Deadline Hollywood‘s Nellie Andreeva came out with an article back in March that was hilariously stupid, offensive and depressing all at the same time about the rise of “ethnic casting” in the television industry. It talked about how “there was a noticeable shift toward minority castings last season, with more parts opening up to ethnic actors”, which I’ve heard some other writers or people refer to as a “diversity epidemic” that is running through Hollywood. It also commented on how white actors, who might have been cast in pilots during the 2014-2015 TV season after Empire, were having “trouble” finding parts because there aren’t enough roles being created for them right now. The piece featured several anonymous quotes from talent agents who were unhappy that there were too many parts that had already been designated for non-Caucasian thespians, as well or that roles that had been traditionally performed by white people were now going to feature mainly people of color. We’ve seen this happen in the fast few years with movies like Annie, or the recasting of Johnny Storm in Fantastic 4 with Michael B. Jordan.
It’s fairly easy to see the reason behind the complaints and the information being fed to the writer of the article from agents in the business. They are clearly not making enough money or are scared of not making enough money, mainly because they don’t have enough non-white actors or actresses on their rosters to fill these parts being created. They may not have anyone to recommend for a new season of Blackish or Fresh Off the Boat.
There are several things wrong with this article. From the use of the phrase “ethnic actors” to asking whether or not “we’ve gone too far” or asking if “this is a bad idea” because of the dramatic swing away from casting white actors in new TV shows. The article makes it sound like casting directors and show creators are slamming the doors in the faces of white actors which I find hard to believe. At the same time, it also makes me wonder why anyone would think it’s a bad idea to have shows that give a proper depiction of the world we live in today. Considering how much things have changed in the last 40 years with the world becoming more of a global village and being able to interact with so many different people from different cultural background; honestly how bad of an idea can it be to have a show that has aspects of reality tied to it?
The problem with television in 2015 is on some TV shows/networks, you can almost feel the diversity allowance being met on certain network shows that include one token black actor or actress either just being there or playing a stereotypical character. The issue here isn’t with TV shows having all white characters. There are shows that work today or in the past that have been perfect for the story they have to depict. Girls, which airs on HBO, works well for the story it’s telling and the major demographic it’s trying to reach. The problem is having a major network that has decided, knowingly or unknowingly, to have a lineup of all-white shows.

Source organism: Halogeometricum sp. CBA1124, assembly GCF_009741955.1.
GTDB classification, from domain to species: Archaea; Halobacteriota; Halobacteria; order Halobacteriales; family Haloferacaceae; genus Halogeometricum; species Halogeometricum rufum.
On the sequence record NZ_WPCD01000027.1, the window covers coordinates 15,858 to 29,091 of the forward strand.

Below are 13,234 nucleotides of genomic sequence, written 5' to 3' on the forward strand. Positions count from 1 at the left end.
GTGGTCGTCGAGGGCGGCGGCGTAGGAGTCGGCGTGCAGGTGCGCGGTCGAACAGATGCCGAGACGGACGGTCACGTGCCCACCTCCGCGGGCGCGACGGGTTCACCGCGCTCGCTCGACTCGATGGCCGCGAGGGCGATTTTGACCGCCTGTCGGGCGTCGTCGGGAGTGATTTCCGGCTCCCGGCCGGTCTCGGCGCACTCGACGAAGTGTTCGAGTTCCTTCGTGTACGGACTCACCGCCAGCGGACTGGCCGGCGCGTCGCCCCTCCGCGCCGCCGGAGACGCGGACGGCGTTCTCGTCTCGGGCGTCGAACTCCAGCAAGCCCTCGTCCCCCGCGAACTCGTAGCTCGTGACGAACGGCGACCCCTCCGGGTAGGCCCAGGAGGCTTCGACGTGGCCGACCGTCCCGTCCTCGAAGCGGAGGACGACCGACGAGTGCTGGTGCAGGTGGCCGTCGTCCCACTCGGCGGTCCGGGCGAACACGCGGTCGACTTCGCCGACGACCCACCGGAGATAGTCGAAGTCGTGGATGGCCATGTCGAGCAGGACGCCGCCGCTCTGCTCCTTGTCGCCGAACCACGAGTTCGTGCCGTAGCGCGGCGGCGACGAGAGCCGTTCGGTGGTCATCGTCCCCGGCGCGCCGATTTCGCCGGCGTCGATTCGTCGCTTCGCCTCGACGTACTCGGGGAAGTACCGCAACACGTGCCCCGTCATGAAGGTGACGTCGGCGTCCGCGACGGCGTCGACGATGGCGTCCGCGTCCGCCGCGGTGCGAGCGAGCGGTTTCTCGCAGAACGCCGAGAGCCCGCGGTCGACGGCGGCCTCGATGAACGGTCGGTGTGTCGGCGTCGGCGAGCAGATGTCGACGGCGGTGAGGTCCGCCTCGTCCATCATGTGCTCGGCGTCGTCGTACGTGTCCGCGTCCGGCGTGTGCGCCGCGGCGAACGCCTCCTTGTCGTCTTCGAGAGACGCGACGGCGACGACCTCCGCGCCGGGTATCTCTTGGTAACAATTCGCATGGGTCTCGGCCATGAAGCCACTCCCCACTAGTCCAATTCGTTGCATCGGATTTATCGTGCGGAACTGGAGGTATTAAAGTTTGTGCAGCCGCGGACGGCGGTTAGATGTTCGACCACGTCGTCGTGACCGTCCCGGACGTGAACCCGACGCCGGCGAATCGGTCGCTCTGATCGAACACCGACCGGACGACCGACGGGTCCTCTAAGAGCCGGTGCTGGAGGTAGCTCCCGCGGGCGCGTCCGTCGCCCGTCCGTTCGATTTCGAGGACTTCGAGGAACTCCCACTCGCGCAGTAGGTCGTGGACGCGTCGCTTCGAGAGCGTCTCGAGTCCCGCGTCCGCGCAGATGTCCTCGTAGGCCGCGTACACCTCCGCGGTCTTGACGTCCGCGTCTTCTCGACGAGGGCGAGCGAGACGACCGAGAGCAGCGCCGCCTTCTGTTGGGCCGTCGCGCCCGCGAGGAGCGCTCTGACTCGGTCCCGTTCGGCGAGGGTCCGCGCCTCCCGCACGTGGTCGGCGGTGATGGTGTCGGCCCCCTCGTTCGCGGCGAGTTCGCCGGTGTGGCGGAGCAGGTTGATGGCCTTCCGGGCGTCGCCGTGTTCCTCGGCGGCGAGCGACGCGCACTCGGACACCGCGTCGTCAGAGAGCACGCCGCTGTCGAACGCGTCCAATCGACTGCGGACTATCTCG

Even now, with last year’s pilot season including shows like Empire or How To Get Away With Murder and the like; projects like this show that things are moving in the right direction but there’s still more that can be done. These shows need to make sure that the casting actually does matter because ironically, one of the reasons I’m not scared of seeing an all-white show is that I don’t have to worry about a team of white writers wondering what to do with a non-white actor. Which is why I love Empire (created by Ilene Chaiken, who is white) because it tells an African-American story unabashedly. I mean… Lucious Lyon said “thot” on mainstream television. Based on the past ten years, considering the cast and the story being told on Empire, there’s no reason this show should work. However, they’ve struck gold, because this is amazing television and one couldn’t have asked for a better first season. It shows that there is success to be had in this field and obviously there’s a market for it because it was the most successful show on television during its first season run. I would rather see a story that was based in some sort of realism that mirrored the diversity of the world we live in today, as opposed to the 20th remake of Friends set in all-white New York (which doesn’t exist).
I mean, look at the talent on the show. This show is filled with Academy Award nominees, as well as Oscar winner, Jennifer Hudson. But you don’t just find them working on your average network television program or movie. You don’t see these actors work as much otherwise. In a sense, Empire has given these actors and actresses a place to work in the same way Tyler Perry movies did. When was the last time you saw Malik Yoba have such a big role, as damn good of an actor he is? Or Gabby Sidibe? This is probably the best role that Taraji P. Henson has had in her career. I would love to see more shows like this or Fresh Off the Boat that tell different stories that the real, culturally diverse world can relate to, and I would love to see them on mainstream television. The Deadline Hollywood article would the average reader believe that “trendy casting” is causing a problem in the industry, rather I feel that it is actually correcting one.